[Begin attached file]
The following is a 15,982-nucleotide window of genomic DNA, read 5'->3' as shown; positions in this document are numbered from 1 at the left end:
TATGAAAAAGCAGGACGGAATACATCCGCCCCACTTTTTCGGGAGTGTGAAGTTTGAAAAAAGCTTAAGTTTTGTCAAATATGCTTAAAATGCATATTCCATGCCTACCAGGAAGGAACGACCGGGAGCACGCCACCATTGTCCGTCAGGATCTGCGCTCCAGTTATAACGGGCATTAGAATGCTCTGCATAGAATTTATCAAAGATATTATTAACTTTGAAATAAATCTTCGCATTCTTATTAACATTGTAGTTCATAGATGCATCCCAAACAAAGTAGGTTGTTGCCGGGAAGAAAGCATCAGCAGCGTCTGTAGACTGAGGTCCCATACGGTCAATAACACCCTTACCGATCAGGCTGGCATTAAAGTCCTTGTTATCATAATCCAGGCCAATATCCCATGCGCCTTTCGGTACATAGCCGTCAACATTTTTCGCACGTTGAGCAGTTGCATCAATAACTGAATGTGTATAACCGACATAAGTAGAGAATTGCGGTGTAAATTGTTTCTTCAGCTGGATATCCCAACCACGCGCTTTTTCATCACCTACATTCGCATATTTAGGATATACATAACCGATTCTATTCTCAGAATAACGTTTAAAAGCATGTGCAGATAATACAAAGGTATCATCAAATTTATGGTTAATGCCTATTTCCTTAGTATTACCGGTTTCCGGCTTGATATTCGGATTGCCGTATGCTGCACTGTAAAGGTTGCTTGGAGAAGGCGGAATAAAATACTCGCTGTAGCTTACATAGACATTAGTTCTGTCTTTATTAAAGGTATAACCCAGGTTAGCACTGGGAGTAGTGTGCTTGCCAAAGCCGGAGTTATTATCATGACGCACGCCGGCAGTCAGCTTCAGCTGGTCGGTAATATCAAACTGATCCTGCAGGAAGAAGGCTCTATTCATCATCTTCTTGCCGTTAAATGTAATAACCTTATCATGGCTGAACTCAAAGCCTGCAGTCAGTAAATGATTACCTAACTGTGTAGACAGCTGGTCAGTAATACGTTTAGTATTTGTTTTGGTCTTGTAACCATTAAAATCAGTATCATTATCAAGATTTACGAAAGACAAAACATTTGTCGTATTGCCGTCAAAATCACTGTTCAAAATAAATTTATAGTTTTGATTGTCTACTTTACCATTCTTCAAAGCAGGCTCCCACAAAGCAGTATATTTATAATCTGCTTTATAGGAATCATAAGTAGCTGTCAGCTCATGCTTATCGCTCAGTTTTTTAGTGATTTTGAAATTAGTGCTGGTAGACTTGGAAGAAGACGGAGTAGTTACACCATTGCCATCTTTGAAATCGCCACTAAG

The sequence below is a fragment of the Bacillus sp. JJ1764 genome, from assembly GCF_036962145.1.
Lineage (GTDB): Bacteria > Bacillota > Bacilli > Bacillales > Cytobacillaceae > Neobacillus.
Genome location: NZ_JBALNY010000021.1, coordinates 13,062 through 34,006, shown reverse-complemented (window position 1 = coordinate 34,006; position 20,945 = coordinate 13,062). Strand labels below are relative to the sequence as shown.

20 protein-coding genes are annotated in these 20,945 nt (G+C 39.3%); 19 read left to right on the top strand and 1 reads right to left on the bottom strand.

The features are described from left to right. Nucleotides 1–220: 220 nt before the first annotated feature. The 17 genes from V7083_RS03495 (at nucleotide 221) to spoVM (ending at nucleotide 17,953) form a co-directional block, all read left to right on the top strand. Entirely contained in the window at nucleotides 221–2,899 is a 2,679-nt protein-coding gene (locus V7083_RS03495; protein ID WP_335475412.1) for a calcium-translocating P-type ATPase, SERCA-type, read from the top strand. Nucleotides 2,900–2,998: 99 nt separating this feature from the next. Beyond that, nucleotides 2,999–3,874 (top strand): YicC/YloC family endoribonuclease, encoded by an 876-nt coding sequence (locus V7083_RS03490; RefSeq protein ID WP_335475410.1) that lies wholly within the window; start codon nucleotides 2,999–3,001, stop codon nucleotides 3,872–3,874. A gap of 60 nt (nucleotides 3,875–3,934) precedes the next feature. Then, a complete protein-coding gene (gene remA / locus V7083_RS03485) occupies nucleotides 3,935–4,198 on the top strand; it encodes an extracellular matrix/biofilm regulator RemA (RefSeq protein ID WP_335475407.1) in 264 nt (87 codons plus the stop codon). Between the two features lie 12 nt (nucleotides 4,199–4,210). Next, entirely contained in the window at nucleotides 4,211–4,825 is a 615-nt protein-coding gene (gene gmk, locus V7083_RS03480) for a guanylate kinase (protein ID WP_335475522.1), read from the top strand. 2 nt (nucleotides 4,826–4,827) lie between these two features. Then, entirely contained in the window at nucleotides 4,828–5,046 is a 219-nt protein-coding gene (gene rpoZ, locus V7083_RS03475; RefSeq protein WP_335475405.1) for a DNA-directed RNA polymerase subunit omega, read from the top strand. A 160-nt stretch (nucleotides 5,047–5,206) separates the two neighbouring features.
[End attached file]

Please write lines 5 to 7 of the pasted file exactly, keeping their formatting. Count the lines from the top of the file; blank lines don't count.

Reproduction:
Genome location: NZ_JBALNY010000021.1, coordinates 13,062 through 34,006, shown reverse-complemented (window position 1 = coordinate 34,006; position 20,945 = coordinate 13,062). Strand labels below are relative to the sequence as shown.

20 protein-coding genes are annotated in these 20,945 nt (G+C 39.3%); 19 read left to right on the top strand and 1 reads right to left on the bottom strand.

The features are described from left to right. Nucleotides 1–220: 220 nt before the first annotated feature. The 17 genes from V7083_RS03495 (at nucleotide 221) to spoVM (ending at nucleotide 17,953) form a co-directional block, all read left to right on the top strand. Entirely contained in the window at nucleotides 221–2,899 is a 2,679-nt protein-coding gene (locus V7083_RS03495; protein ID WP_335475412.1) for a calcium-translocating P-type ATPase, SERCA-type, read from the top strand. Nucleotides 2,900–2,998: 99 nt separating this feature from the next. Beyond that, nucleotides 2,999–3,874 (top strand): YicC/YloC family endoribonuclease, encoded by an 876-nt coding sequence (locus V7083_RS03490; RefSeq protein ID WP_335475410.1) that lies wholly within the window; start codon nucleotides 2,999–3,001, stop codon nucleotides 3,872–3,874. A gap of 60 nt (nucleotides 3,875–3,934) precedes the next feature. Then, a complete protein-coding gene (gene remA / locus V7083_RS03485) occupies nucleotides 3,935–4,198 on the top strand; it encodes an extracellular matrix/biofilm regulator RemA (RefSeq protein ID WP_335475407.1) in 264 nt (87 codons plus the stop codon). Between the two features lie 12 nt (nucleotides 4,199–4,210). Next, entirely contained in the window at nucleotides 4,211–4,825 is a 615-nt protein-coding gene (gene gmk, locus V7083_RS03480) for a guanylate kinase (protein ID WP_335475522.1), read from the top strand. 2 nt (nucleotides 4,826–4,827) lie between these two features. Then, entirely contained in the window at nucleotides 4,828–5,046 is a 219-nt protein-coding gene (gene rpoZ, locus V7083_RS03475; RefSeq protein WP_335475405.1) for a DNA-directed RNA polymerase subunit omega, read from the top strand. A 160-nt stretch (nucleotides 5,047–5,206) separates the two neighbouring features.